Confession time: I have something of a like/dislike relationship with list posts on a blog. On any blog.
On one hand, list posts are a fast and fairly easy way to get content out on the Web. And, if done properly, they can be useful and informative.
On the other hand, list posts can be a lazy blogger’s way to slap together a post and, maybe, squeeze out some Google Juice. In many cases, list posts are packed with SEO keywords and aren’t as useful as they could be.
While I don’t write all that many list posts, I try to make the ones that I do write interesting and informative. I might not always succeed, but it can be done.
Let’s take a look at how I try to write good list posts.
Just like any other writing, when putting together a list post you need to focus. And that starts with the topic. It’s easy to cobble together a post titled Six useful pieces of software. But useful to who? Focus on your audience. Maybe it’s six pieces of writing software, or six Web apps that writers will find useful.
Focus doesn’t just apply to the topic, but on the number of items in the post. For me, between four and seven items is optimal. I generally write posts that look at four or five items. For me, writing anything more is often belaboring the point.
It’s possible to come up with a decent list post right off the top of your head. But why settle for decent? Why not try to make the post good? Or better.
To do that, do some research. Look beyond what you already know. Find something interesting or unique or contrarian.
Sure, you can write a post titled 10 blogs every writer should read or 7 phrases to avoid. But everyone does that.
Instead, be contrarian. How about writing a post like 6 pieces of writing advice you should ignore or 10 ways to effectively procrastinate? Posts like that draw attention and, if they’re written with passion and conviction, will keep readers coming back.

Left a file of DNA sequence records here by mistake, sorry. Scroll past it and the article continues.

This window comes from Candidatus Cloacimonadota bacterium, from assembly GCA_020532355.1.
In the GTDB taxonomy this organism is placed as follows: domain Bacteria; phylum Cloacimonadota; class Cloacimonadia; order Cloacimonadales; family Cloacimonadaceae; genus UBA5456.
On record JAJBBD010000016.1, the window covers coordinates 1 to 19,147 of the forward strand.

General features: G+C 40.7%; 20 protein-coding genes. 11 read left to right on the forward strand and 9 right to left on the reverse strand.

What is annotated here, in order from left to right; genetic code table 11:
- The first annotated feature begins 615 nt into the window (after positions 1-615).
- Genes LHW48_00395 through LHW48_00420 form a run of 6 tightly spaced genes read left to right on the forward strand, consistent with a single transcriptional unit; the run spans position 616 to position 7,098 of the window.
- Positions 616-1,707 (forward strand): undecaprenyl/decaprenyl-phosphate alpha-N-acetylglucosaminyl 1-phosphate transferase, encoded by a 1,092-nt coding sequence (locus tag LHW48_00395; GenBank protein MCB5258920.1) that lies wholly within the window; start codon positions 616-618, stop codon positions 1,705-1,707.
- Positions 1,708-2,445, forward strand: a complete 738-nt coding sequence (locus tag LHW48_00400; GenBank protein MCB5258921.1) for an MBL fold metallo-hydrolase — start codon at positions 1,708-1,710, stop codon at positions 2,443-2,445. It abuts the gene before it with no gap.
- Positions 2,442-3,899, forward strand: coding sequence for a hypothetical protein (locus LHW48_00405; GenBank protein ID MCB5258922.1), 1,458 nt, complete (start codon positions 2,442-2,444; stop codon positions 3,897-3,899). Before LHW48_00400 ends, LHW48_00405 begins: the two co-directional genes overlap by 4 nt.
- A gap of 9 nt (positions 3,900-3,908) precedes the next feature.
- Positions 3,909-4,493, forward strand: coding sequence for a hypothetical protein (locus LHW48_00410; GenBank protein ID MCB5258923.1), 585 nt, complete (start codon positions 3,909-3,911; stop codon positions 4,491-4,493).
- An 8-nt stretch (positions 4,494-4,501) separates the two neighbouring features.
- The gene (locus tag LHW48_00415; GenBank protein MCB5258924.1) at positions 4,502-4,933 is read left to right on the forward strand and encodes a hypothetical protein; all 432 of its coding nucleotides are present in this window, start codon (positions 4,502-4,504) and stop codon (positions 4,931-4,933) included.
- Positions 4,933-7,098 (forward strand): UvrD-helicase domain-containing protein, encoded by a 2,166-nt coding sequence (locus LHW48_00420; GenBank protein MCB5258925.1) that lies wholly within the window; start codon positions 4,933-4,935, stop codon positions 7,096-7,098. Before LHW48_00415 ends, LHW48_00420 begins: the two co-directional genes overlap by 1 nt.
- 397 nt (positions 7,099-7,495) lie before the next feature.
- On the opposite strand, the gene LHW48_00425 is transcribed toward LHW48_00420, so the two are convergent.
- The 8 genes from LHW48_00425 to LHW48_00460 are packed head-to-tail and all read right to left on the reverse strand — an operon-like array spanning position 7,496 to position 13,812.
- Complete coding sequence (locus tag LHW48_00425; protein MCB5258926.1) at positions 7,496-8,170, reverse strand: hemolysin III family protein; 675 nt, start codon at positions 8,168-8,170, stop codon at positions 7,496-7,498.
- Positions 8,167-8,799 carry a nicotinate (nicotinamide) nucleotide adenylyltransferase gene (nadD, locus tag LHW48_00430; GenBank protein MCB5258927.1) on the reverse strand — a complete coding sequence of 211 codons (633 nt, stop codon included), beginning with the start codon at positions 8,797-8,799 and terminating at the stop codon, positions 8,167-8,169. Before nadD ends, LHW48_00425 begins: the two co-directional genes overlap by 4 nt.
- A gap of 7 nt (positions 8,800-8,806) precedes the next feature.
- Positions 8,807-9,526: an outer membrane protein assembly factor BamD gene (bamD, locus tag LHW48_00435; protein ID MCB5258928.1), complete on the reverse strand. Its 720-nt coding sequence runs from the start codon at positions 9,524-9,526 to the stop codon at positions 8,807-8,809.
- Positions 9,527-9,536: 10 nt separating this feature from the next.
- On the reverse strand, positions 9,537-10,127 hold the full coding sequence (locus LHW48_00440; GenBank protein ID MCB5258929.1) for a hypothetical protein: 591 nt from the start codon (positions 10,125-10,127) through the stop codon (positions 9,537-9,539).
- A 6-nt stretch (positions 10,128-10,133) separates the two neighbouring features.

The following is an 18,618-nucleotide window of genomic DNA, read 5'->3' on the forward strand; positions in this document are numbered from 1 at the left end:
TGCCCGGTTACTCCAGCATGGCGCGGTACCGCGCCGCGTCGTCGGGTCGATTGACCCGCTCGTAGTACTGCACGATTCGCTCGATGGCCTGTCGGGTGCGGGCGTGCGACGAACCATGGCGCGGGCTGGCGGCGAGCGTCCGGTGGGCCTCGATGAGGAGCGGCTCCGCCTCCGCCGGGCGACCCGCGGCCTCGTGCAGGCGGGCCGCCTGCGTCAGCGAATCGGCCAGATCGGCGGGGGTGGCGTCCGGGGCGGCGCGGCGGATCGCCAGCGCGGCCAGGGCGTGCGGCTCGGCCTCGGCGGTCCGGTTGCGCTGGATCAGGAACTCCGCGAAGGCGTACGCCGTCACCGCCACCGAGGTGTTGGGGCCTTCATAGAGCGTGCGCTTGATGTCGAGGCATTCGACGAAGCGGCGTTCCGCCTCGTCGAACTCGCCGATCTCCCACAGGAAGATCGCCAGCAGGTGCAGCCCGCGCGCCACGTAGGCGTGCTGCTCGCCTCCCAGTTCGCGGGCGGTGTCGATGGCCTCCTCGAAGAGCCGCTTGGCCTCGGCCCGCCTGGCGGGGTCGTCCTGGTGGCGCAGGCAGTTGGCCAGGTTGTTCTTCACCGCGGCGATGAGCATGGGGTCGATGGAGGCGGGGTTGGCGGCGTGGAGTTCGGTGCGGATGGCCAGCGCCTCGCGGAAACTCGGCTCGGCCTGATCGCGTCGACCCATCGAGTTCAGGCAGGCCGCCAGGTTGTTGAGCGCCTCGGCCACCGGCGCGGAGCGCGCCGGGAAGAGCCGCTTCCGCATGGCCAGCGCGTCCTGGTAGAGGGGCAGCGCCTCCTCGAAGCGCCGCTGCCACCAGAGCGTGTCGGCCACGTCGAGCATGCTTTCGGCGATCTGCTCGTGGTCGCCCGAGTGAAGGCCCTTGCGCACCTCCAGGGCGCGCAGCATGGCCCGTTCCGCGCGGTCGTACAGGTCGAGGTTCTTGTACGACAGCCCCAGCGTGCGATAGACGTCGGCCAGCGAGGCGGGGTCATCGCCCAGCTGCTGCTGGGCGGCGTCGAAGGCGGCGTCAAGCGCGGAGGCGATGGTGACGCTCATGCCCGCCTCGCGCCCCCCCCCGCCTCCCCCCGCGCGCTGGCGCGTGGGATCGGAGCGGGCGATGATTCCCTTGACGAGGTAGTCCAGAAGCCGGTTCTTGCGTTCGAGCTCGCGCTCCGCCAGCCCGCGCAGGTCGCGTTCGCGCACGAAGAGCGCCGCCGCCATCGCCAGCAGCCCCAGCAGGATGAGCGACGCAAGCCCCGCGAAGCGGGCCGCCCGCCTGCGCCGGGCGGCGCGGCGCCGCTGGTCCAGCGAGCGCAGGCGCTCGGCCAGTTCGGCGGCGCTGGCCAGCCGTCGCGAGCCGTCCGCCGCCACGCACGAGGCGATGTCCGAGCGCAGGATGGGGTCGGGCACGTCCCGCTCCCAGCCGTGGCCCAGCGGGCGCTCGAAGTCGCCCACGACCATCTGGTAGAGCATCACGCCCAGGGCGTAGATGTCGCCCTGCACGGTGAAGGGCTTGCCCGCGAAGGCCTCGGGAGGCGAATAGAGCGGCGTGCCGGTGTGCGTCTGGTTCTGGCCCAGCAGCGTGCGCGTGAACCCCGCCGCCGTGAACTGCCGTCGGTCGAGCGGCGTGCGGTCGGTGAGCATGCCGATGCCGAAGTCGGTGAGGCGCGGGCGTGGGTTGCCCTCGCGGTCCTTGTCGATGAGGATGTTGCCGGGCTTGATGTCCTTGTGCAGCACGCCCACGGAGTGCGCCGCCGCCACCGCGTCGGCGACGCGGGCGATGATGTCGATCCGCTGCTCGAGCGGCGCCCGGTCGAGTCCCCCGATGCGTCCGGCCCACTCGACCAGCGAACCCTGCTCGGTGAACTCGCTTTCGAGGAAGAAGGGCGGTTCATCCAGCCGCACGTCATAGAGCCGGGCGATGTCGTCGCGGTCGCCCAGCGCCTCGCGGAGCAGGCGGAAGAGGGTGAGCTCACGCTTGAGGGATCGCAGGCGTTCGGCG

Which brings me to my next point: don’t write a contrarian post just to be contrarian. Write about what you think and feel. Everything, and everyone else, be darned.
That sounds like a bit of a contradiction, doesn’t it? List posts are supposed to be quick and short.
There isn’t any reason why you can’t add a bit of depth to a list post. For me, the best list post is a hybrid of a simple bullet list and a roundup post. For each point, add a sentence that expands on that point. No more than 10 to 15 words.
Distilling your thoughts and opinions into that small space can be quite the challenge. And doing it well is even tougher. You might not always succeed, but it’s a good exercise to help you write tightly.
Wherever possible, add links. Links help add a little more depth. Don’t, though, substitute links for actual thoughts and ideas no matter how tempting it might be.
If you choose to write list posts, try to make them a bit different from the ones that you see all over the Web. Doing that will set you apart from other bloggers and challenge you as a writer.
Thoughts? As always, your comments are welcome.